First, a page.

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Pitching, defense, baserunning all suck as O's blow early lead to Yankees

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Oriole fans everywhere probably would've rather been at work today than watch this mess of a game.

Brad Penner-USA TODAY Sports

Stop me if you've heard any of these before: the O's faced a pitcher who didn't bring his best stuff, but they didn't capitalize as much as they should've. Wei-Yin Chen was working on a good start until he fell apart once his pitch count got up near a hundred. Brian Matusz gave up a dagger home run in the 8th inning. Bobby Dickerson got a runner thrown out by a mile in the midst of a big inning. Yep, the O's really broke out the greatest hits for this one. Throw in some defensive miscues, and it's easy to see how today's game ended up in the loss column.

Wei-Yin Chen got the start for the O's, which usually means the Orioles would just get shut out. Instead, the team attempted to screw him over in a different way with two outs in the first inning. This time, Chris Young came to the plate, and hit a pop-up into short right field between Jonathan Schoop and Chris Davis. Neither infielder took charge to make the play and the ball dropped, scoring Chase Headley from second base for an "earned run" and a 1-0 Yankee lead.

The Bombers sent Michael Pineda to the hill, who's had very inconsistent results against the O's so far in his career: coming into today he had three excellent starts with one or less earned runs, and two terrible starts with at least five earned. In the first inning it looked like Good Pineda came to play as he sat the Orioles down on only ten pitches, but Bad Pineda reared his head in the second.

Chris Davis worked a walk to lead off that inning and Jimmy Paredes followed with a single. That brought Schoop to the plate, and the Oriole second baseman dumped an 0-2 fastball into the left field seats for a 3-1 lead. Pineda then hit Nolan Reimold with a pitch, and Ryan Flaherty kept it going with a single. The runners were bunted over by Caleb Joseph, because that's just what you want to be doing when a pitcher has allowed five straight baserunners in the second inning. Manny Machado followed through with a single off of Headley's glove, scoring Reimold. Unfortunately, Bobby Dickerson decided to send Flaherty right around the time Didi Gregorius picked up the ball in short left field. That had a predictable result: Flaherty was thrown out easily at home plate. Dickerson doubled down on that by holding Manny at 3rd on a two-out double by Gerardo Parra, so the O's couldn't tack on any more runs in the frame. It was still a big four-run inning, but one that could have been even bigger if it weren't for some seriously questionable coaching by both the manager and the third base coach.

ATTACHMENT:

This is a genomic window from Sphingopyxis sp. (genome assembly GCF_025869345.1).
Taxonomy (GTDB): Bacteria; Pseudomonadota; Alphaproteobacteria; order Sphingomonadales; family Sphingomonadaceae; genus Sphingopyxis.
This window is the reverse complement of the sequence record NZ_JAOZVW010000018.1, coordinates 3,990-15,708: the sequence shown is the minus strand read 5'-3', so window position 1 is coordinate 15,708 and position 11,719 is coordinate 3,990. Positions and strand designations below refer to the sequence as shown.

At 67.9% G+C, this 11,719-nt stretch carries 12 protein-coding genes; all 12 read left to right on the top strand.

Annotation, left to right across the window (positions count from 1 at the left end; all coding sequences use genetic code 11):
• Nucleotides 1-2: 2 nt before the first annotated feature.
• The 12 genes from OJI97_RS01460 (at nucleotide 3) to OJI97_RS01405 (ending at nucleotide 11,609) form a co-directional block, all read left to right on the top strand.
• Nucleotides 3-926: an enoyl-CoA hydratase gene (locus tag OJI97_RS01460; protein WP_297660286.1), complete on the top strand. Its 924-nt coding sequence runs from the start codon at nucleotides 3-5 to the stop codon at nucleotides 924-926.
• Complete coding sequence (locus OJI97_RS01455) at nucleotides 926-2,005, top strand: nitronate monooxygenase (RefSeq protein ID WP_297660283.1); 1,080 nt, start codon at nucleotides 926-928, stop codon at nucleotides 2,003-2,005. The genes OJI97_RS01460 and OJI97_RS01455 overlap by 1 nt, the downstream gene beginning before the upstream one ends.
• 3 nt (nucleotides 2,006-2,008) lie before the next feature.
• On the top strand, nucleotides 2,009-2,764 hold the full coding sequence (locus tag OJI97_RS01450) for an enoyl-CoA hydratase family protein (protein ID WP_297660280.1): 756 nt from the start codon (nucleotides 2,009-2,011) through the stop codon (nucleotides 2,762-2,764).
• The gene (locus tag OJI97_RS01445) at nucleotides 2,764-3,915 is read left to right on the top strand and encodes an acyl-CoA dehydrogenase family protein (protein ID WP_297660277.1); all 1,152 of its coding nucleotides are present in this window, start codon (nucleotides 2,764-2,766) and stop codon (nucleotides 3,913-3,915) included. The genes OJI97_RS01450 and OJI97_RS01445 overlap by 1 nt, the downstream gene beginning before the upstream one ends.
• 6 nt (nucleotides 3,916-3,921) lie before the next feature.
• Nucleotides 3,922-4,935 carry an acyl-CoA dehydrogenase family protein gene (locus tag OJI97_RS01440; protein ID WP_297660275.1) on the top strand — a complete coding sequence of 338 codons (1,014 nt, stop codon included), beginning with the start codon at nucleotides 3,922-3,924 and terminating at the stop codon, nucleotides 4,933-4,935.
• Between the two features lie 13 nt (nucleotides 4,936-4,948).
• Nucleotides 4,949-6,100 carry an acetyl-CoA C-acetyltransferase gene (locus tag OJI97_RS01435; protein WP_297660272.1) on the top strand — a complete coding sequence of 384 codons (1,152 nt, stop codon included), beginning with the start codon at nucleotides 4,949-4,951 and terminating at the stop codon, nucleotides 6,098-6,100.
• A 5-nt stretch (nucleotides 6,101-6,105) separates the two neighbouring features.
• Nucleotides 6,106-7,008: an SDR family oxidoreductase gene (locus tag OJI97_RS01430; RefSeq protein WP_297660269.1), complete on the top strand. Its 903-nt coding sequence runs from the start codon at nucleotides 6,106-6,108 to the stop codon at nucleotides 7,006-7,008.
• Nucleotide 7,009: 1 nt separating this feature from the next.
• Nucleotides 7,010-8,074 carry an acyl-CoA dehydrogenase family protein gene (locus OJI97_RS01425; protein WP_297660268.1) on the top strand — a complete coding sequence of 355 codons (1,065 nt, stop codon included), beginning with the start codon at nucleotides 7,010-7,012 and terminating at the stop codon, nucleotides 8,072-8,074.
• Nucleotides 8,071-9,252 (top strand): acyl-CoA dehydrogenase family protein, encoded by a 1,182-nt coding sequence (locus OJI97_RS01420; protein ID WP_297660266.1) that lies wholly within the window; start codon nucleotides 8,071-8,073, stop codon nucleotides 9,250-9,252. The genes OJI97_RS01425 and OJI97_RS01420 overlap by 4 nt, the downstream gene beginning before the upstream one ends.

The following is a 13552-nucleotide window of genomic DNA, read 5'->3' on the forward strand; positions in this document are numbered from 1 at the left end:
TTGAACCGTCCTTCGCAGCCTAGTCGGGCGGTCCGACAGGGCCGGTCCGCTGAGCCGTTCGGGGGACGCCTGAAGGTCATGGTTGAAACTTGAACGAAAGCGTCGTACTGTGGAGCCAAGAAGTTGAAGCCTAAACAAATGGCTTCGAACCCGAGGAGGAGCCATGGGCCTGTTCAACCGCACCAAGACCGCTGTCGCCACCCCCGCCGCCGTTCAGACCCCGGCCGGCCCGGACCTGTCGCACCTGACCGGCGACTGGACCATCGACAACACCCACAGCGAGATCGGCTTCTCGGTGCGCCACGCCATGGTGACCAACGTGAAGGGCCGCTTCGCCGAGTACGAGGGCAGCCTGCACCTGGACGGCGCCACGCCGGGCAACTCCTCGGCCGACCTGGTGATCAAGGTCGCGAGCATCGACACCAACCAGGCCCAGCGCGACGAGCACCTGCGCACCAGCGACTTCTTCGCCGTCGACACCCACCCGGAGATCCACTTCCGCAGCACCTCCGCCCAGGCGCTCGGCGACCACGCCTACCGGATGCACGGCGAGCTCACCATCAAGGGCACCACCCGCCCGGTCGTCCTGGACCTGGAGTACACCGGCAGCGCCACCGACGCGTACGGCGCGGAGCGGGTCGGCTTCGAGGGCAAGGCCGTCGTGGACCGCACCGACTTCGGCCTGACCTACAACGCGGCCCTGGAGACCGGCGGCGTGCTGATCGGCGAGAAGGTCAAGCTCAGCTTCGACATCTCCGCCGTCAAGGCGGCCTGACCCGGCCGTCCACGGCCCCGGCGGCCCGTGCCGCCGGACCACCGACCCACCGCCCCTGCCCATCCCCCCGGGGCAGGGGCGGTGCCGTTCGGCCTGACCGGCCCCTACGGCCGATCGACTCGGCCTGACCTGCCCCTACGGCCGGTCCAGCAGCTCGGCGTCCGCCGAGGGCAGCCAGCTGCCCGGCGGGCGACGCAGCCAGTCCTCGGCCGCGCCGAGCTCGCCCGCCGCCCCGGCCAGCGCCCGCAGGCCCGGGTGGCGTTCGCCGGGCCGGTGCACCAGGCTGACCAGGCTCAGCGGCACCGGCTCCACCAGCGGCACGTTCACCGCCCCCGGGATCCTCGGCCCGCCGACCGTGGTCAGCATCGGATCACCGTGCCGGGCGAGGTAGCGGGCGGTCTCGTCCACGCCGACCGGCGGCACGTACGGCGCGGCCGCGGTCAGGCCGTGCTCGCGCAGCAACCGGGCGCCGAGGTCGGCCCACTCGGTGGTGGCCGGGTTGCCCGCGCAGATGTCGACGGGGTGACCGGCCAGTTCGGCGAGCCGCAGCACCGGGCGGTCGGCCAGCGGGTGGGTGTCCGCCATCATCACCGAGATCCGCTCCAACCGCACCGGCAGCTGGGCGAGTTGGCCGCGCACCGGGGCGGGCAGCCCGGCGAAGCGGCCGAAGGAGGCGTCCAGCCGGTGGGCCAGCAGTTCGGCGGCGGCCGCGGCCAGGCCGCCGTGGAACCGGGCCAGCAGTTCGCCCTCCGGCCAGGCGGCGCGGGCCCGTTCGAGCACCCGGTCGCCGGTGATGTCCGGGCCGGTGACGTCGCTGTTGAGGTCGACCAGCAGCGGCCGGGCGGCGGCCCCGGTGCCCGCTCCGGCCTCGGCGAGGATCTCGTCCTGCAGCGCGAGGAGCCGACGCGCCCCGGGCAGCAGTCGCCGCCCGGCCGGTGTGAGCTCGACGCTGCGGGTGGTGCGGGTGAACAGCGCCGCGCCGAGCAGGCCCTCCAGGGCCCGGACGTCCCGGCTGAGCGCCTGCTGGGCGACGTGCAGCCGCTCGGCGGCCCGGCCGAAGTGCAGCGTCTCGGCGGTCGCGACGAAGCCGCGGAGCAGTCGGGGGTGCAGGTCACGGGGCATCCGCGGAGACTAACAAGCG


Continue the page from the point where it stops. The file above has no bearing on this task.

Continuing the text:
The Yankees tacked on a run in the third inning when Chris Young drove in Headley yet again, this time with a double to left field. It was unearned, because Headley reached on a throwing error by Ryan Flaherty, but Flaherty made a tough play to begin with. We'll call it even for Chen after Young's "RBI single" in the first. While Pineda was settling in after his disastrous second inning, the Yankees inched ever closer, pulling to within one run on a solo shot by Alex Rodriguez to lead off the fifth. A few batters later, the inevitable happened: Chen issued a two-out walk to Greg Bird, and John Ryan Murphy homered to give New York the 5-4 lead.

Jorge Rondon pitched a scoreless sixth for the O's, and Pineda was finally replaced by the lefty Justin Wilson for the seventh inning. That turned out to be a bad move. Manny Machado took a cutter that didn't cut and smoked it to dead center, tying the game with one out in the inning. But the tie didn't last for long. After Rondon allowed two runners to reach in the seventh, Brian Matusz came in to face the lefty Greg Bird. I don't care what Matusz's ERA is this year, and I don't care that Greg Bird has four career home runs. I knew this was coming. You knew this was coming. Bird smashed an 0-2 pitch deep into the Yankees bullpen, and just like that the score was 8-5.

Dellin Betances came in for the eighth inning and actually walked the bases loaded around two strikeouts, but he was able to escape the jam by striking out Caleb Joseph too. Andrew Miller came in for the ninth, and the Orioles got some runners but didn't score. The details don't really matter.

This was the kind of game we used to see often from Chen, but that he's been able to mostly avoid this season: a good start that's quickly ruined at the last moment when he suddenly loses control of his extremities at around the 100-pitch mark. Honestly, though, he still should have left the game with the lead. The defense gave away a run early, and the Orioles bunted and ran themselves out of an inning that damn well could've knocked Pineda out of the game before he even recorded four outs. If it wasn't for those mistakes, this could have been a totally different game and Matusz's chance to give up the dagger may never have materialized.

Meanwhile, even the most staunch Matusz haters can admit he's had a good season overall, but his penchant for giving up crippling late inning home runs to the lefties he's supposed to retire is getting very, very old. It's hard to even get mad at this point: the O's are now 65-72, and with Boston up seven runs at the time of this posting it looks like our guys are tied for last place in the division. Is it 2016 yet?